A weekend away

Kent-Countryside-900x450

I have to say what a jolly nice weekend I have just had with the lovely Hope. We had not planned to go away, but after having had a rather bad week I decided that we should pack our bags and head out of town for a couple of days. I originally suggested we go to Brighton and stay with some old family friends with a little house on the coast, but Hope was not all that keen on the idea. So, after a little chat and with the help of young Charlotte, we settled on a lovely little hotel in Kent.

Now, normally when I go away I will either stay with friends or, if I have to stay in a hotel, chose one that I already know or has been recommended. The very idea of booking our stay through the internet was something I had never even considered. But for Charlotte, and most young people I suspect, it seems to be almost second nature. Whilst I am getting much better with the whole cyber surfing thing, I am still very much on the beginner’s slopes. Hope has more experience than I do with with the computer, but even she admits that some things still confuse her.

So, by the time we had finished our first glass of Chablis, the hotel was booked and all we had to do was pack a few bags and then we were on our way to sunny Kent, the garden of England.

Of course, it being a sunny Friday afternoon, the roads out of town were extremely congested and I was very glad I had decided not to drive there myself. Albert was going to drop us off and then make his own way home – I would be using the car myself over the weekend and making the return journey on Sunday afternoon.

I must say that when we arrived at the hotel I was very impressed. One hears so many stories about people being duped by unscrupulous characters using the internet to front their nefarious enterprises. Nigel is always going on at me about the need for security and that I had to be careful about who I might “meet” online. Well, I have told Nigel often enough that I am not that easily fooled and anyone trying to con me would have a very hard time indeed. Non-the-less, I was very relieved when we pulled up outside what was an old stately home but was now our home for the weekend.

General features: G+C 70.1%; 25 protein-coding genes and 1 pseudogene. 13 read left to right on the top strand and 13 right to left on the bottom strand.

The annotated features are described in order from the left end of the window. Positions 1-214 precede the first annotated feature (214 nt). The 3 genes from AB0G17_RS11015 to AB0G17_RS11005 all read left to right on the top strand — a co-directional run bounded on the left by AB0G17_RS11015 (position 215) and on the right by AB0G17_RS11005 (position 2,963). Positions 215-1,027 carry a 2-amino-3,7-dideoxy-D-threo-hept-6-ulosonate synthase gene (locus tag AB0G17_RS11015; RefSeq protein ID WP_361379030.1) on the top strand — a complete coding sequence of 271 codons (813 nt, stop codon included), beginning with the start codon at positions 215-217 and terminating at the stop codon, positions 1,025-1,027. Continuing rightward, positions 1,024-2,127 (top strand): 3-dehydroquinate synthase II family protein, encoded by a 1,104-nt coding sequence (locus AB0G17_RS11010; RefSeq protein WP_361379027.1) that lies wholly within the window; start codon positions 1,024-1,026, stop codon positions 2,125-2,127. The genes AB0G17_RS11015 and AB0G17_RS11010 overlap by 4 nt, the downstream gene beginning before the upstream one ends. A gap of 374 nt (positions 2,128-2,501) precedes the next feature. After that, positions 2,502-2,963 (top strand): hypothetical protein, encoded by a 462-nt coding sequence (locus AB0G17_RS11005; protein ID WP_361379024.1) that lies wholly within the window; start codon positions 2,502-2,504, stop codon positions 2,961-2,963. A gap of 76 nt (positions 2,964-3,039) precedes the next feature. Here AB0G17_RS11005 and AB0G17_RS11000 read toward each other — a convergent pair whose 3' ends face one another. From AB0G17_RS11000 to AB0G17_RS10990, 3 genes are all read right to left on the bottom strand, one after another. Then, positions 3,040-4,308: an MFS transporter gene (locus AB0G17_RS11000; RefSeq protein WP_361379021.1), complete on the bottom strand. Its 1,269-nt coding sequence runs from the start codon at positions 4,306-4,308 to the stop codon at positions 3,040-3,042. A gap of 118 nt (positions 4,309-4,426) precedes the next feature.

As a child, my mother and I were frequent visitors to the Kent countryside, but in recent years I fear I have somewhat neglected it. We would often visit family and friends and I have very fond memories of those long hot summers. We were always outdoors and I never remember it raining, although I am sure it did. Kent to me is a county of my childhood and one I very rarely visit these days.  I suppose that the Kent’sm undeniable attractions are better shared, which is why my stay there with Hope was so special. For two days we became tourists, something I am not used to.

I have to say that our accommodation was first class. The service and food were as good as anywhere ion the City, and the room extremely comfortable. I will admit that I can be rather fussy when it comes to hotels, but on this occasion, I found nothing to complain about and plenty to enjoy. The fact that the weather was so good certainly helped to make the whole weekend rather special. When we are in town, I feel I do not get to spend as much time with Hope as I would like. She is obviously a very busy lady with a home and the gallery to run, so I do try not to monopolise her attention. But when we get the opportunity to get away from all the hustle and bustle of our busy lives and relax, I find myself happier that I have been for many a long year.

But as always, all good things must come to an end. I did try to persuade Hope to stay for a few more days, but unfortunately, she had commitments at the Gallery which made that impossible. So, regretfully, we made our way back to town late on Sunday afternoon. Which is just as well actually as shortly after our return I received a telephone call from Aunt Murdock to tell me that poor old Uncle George was back in the hospital with his heart. Of course, that meant jumping straight back into the car and driving across town to see how the dear old thing was getting on.